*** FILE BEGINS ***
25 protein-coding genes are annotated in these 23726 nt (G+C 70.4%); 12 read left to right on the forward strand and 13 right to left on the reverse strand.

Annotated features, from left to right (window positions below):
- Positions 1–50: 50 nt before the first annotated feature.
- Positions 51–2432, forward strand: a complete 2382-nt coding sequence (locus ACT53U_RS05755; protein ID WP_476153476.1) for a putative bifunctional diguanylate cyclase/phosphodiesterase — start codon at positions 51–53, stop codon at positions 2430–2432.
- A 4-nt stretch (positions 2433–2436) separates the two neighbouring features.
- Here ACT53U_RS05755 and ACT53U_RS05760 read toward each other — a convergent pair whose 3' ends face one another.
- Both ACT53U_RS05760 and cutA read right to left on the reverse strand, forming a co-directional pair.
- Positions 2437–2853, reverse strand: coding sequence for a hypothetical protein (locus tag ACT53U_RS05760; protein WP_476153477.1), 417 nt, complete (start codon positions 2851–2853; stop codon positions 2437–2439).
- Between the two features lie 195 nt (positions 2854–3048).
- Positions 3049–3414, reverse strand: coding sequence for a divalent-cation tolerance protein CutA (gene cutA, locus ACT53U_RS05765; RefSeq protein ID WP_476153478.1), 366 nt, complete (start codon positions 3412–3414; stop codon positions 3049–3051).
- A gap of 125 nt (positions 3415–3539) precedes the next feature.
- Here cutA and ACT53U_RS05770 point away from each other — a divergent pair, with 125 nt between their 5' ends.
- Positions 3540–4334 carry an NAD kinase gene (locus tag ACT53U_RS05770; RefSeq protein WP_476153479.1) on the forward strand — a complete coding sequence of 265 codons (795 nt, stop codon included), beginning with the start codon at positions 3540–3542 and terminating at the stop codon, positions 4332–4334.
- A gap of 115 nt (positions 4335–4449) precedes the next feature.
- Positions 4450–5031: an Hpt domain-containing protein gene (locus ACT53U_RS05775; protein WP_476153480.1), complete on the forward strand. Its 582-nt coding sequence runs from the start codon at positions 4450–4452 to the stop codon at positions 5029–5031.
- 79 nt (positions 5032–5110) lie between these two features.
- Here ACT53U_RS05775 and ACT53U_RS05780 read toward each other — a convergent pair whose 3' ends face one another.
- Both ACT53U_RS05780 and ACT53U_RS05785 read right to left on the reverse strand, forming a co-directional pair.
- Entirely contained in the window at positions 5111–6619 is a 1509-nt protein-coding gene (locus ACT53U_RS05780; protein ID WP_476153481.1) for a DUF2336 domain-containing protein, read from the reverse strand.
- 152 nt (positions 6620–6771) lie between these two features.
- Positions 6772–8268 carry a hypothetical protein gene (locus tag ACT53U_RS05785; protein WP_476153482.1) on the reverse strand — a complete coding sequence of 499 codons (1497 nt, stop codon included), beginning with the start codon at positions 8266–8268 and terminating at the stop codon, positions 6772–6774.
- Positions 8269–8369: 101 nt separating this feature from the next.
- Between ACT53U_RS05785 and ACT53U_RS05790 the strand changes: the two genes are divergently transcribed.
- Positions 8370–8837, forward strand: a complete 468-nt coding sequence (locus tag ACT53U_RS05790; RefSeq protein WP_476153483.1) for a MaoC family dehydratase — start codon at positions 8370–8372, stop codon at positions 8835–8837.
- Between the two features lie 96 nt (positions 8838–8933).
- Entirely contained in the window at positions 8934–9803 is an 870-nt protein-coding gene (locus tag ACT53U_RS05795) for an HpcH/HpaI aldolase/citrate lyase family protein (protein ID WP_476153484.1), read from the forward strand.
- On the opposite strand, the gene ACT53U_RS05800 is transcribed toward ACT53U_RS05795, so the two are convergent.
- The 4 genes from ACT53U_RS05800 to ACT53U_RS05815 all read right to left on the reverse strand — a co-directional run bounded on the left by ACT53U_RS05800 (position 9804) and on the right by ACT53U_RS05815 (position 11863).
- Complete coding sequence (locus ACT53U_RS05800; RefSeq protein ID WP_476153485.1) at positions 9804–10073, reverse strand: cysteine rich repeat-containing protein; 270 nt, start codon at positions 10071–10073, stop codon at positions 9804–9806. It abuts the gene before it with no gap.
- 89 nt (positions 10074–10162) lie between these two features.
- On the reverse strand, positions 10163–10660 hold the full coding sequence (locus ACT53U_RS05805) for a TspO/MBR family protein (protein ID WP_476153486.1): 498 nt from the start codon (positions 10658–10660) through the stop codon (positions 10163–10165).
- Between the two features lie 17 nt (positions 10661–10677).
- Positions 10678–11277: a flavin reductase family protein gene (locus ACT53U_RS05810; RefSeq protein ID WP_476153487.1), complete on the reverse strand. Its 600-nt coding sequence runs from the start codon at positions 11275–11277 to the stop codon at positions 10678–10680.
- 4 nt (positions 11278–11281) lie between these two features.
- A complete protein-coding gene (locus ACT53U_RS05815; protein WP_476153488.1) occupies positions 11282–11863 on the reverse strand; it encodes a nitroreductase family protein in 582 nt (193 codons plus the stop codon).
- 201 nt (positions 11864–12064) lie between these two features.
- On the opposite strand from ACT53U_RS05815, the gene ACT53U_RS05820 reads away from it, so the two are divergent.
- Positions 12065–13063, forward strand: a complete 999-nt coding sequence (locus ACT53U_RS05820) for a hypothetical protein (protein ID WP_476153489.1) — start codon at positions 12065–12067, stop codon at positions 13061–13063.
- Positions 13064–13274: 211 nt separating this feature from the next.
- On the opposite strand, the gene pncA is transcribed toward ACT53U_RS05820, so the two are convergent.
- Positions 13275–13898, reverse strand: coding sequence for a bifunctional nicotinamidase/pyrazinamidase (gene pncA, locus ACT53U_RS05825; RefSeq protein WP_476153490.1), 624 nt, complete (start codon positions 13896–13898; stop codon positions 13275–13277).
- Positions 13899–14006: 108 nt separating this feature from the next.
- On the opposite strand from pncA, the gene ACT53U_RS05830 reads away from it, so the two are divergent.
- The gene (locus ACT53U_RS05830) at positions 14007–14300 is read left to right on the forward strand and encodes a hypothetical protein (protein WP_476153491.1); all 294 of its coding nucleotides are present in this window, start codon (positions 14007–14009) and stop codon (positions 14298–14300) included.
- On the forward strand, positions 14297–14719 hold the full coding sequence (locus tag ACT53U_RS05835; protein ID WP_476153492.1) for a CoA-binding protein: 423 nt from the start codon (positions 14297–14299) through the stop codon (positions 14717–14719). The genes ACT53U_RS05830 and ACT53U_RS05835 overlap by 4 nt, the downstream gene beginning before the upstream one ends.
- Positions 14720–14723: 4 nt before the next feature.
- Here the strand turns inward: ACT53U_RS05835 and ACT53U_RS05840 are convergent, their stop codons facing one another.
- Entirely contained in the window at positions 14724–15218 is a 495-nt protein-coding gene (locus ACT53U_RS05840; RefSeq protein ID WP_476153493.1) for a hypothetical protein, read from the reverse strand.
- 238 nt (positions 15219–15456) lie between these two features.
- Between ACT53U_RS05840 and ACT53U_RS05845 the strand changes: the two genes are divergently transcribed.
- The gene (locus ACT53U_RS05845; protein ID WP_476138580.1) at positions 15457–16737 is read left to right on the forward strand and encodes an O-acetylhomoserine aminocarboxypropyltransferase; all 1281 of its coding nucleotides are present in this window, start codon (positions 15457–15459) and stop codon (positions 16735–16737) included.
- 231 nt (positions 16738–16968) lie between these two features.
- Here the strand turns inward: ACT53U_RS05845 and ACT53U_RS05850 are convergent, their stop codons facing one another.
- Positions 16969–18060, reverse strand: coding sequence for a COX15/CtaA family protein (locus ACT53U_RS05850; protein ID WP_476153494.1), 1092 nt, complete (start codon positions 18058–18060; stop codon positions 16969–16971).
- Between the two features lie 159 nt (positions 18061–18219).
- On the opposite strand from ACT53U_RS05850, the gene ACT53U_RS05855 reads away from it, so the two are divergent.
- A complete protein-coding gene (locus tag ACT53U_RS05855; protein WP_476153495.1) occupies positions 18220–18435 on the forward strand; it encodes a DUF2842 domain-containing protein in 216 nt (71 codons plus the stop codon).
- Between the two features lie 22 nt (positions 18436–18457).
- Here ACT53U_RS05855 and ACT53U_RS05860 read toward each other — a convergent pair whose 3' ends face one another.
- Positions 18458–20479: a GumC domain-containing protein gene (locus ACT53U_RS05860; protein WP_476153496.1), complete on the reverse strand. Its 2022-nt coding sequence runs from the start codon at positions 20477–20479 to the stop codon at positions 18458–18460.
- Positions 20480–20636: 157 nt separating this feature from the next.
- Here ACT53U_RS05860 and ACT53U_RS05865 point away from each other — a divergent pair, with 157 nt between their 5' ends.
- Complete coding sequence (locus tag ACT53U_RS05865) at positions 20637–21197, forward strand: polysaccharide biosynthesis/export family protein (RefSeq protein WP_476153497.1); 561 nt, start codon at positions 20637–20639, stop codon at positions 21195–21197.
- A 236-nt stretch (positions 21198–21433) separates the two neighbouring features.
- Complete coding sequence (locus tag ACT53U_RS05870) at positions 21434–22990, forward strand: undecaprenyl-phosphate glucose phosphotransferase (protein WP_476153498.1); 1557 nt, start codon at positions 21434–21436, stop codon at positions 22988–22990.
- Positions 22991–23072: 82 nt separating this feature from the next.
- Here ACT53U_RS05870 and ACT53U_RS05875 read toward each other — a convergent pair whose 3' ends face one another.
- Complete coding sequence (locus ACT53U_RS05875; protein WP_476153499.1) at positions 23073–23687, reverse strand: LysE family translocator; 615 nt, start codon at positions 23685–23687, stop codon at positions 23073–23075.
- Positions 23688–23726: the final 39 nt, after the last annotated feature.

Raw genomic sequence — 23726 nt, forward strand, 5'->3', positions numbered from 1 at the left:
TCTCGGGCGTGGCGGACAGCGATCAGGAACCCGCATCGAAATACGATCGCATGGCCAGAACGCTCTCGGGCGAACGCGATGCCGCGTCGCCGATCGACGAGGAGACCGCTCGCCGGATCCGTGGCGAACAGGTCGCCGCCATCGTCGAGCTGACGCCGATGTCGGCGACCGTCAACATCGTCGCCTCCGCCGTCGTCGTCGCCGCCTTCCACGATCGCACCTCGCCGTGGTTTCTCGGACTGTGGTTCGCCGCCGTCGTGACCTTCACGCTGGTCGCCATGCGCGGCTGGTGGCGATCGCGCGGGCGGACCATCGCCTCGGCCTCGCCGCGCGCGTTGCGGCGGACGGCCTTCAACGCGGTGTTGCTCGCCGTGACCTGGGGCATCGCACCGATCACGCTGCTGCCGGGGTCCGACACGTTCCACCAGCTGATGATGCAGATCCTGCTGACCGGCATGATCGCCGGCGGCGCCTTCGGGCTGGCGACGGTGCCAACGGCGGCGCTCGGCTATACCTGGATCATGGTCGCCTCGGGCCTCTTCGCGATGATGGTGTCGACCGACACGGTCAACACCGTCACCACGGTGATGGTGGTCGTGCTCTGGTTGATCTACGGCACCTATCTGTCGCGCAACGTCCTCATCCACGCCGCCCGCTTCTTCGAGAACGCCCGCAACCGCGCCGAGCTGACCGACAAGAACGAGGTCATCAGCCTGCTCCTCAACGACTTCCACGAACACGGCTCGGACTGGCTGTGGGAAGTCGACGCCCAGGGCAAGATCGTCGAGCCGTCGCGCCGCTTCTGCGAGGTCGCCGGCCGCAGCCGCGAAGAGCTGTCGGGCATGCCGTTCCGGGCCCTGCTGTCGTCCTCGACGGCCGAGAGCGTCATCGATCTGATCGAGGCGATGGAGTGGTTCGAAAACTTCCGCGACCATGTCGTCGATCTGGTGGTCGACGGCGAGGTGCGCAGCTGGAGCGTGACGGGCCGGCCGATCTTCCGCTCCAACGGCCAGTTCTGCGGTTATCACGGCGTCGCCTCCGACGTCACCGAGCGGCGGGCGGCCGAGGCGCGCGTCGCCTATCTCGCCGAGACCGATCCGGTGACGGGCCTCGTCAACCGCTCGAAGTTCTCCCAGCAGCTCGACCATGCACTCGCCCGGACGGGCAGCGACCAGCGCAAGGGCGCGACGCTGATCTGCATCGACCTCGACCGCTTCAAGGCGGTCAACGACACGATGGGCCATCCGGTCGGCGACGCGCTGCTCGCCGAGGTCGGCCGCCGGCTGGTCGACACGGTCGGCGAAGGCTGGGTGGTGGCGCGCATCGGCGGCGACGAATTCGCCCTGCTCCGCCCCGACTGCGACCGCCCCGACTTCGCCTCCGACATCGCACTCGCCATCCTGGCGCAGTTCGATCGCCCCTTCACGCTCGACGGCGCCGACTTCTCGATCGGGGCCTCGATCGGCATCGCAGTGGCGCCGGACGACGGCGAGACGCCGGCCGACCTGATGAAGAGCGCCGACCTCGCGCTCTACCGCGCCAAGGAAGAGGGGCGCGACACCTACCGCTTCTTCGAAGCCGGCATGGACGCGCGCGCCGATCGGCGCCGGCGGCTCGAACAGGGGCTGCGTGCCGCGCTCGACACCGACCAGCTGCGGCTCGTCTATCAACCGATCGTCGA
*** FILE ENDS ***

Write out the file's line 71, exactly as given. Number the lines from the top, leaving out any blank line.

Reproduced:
TCTCGGGCGTGGCGGACAGCGATCAGGAACCCGCATCGAAATACGATCGCATGGCCAGAACGCTCTCGGGCGAACGCGATGCCGCGTCGCCGATCGACGAGGAGACCGCTCGCCGGATCCGTGGCGAACAGGTCGCCGCCATCGTCGAGCTGACGCCGATGTCGGCGACCGTCAACATCGTCGCCTCCGCCGTCGTCGTCGCCGCCTTCCACGATCGCACCTCGCCGTGGTTTCTCGGACTGTGGTTCGCCGCCGTCGTGACCTTCACGCTGGTCGCCATGCGCGGCTGGTGGCGATCGCGCGGGCGGACCATCGCCTCGGCCTCGCCGCGCGCGTTGCGGCGGACGGCCTTCAACGCGGTGTTGCTCGCCGTGACCTGGGGCATCGCACCGATCACGCTGCTGCCGGGGTCCGACACGTTCCACCAGCTGATGATGCAGATCCTGCTGACCGGCATGATCGCCGGCGGCGCCTTCGGGCTGGCGACGGTGCCAACGGCGGCGCTCGGCTATACCTGGATCATGGTCGCCTCGGGCCTCTTCGCGATGATGGTGTCGACCGACACGGTCAACACCGTCACCACGGTGATGGTGGTCGTGCTCTGGTTGATCTACGGCACCTATCTGTCGCGCAACGTCCTCATCCACGCCGCCCGCTTCTTCGAGAACGCCCGCAACCGCGCCGAGCTGACCGACAAGAACGAGGTCATCAGCCTGCTCCTCAACGACTTCCACGAACACGGCTCGGACTGGCTGTGGGAAGTCGACGCCCAGGGCAAGATCGTCGAGCCGTCGCGCCGCTTCTGCGAGGTCGCCGGCCGCAGCCGCGAAGAGCTGTCGGGCATGCCGTTCCGGGCCCTGCTGTCGTCCTCGACGGCCGAGAGCGTCATCGATCTGATCGAGGCGATGGAGTGGTTCGAAAACTTCCGCGACCATGTCGTCGATCTGGTGGTCGACGGCGAGGTGCGCAGCTGGAGCGTGACGGGCCGGCCGATCTTCCGCTCCAACGGCCAGTTCTGCGGTTATCACGGCGTCGCCTCCGACGTCACCGAGCGGCGGGCGGCCGAGGCGCGCGTCGCCTATCTCGCCGAGACCGATCCGGTGACGGGCCTCGTCAACCGCTCGAAGTTCTCCCAGCAGCTCGACCATGCACTCGCCCGGACGGGCAGCGACCAGCGCAAGGGCGCGACGCTGATCTGCATCGACCTCGACCGCTTCAAGGCGGTCAACGACACGATGGGCCATCCGGTCGGCGACGCGCTGCTCGCCGAGGTCGGCCGCCGGCTGGTCGACACGGTCGGCGAAGGCTGGGTGGTGGCGCGCATCGGCGGCGACGAATTCGCCCTGCTCCGCCCCGACTGCGACCGCCCCGACTTCGCCTCCGACATCGCACTCGCCATCCTGGCGCAGTTCGATCGCCCCTTCACGCTCGACGGCGCCGACTTCTCGATCGGGGCCTCGATCGGCATCGCAGTGGCGCCGGACGACGGCGAGACGCCGGCCGACCTGATGAAGAGCGCCGACCTCGCGCTCTACCGCGCCAAGGAAGAGGGGCGCGACACCTACCGCTTCTTCGAAGCCGGCATGGACGCGCGCGCCGATCGGCGCCGGCGGCTCGAACAGGGGCTGCGTGCCGCGCTCGACACCGACCAGCTGCGGCTCGTCTATCAACCGATCGTCGA